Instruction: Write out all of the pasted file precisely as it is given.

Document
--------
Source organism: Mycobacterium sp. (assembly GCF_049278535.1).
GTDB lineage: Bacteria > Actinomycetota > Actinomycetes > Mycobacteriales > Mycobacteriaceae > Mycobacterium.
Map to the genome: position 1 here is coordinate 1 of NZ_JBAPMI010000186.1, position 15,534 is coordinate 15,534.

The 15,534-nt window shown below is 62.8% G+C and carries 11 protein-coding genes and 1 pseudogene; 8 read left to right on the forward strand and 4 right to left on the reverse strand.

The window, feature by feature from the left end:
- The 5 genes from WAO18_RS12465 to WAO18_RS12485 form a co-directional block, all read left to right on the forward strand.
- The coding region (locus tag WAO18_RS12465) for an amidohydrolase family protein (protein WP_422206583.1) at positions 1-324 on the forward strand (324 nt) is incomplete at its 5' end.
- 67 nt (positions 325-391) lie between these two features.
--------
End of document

Source organism: Mycobacterium sp. (assembly GCF_049278535.1).
GTDB lineage: Bacteria > Actinomycetota > Actinomycetes > Mycobacteriales > Mycobacteriaceae > Mycobacterium.
Map to the genome: position 1 here is coordinate 1 of NZ_JBAPMI010000186.1, position 15,534 is coordinate 15,534.

The 15,534-nt window shown below is 62.8% G+C and carries 11 protein-coding genes and 1 pseudogene; 8 read left to right on the forward strand and 4 right to left on the reverse strand.

The window, feature by feature from the left end:
- The 5 genes from WAO18_RS12465 to WAO18_RS12485 form a co-directional block, all read left to right on the forward strand.
- The coding region (locus tag WAO18_RS12465) for an amidohydrolase family protein (protein WP_422206583.1) at positions 1-324 on the forward strand (324 nt) is incomplete at its 5' end.
- 67 nt (positions 325-391) lie between these two features.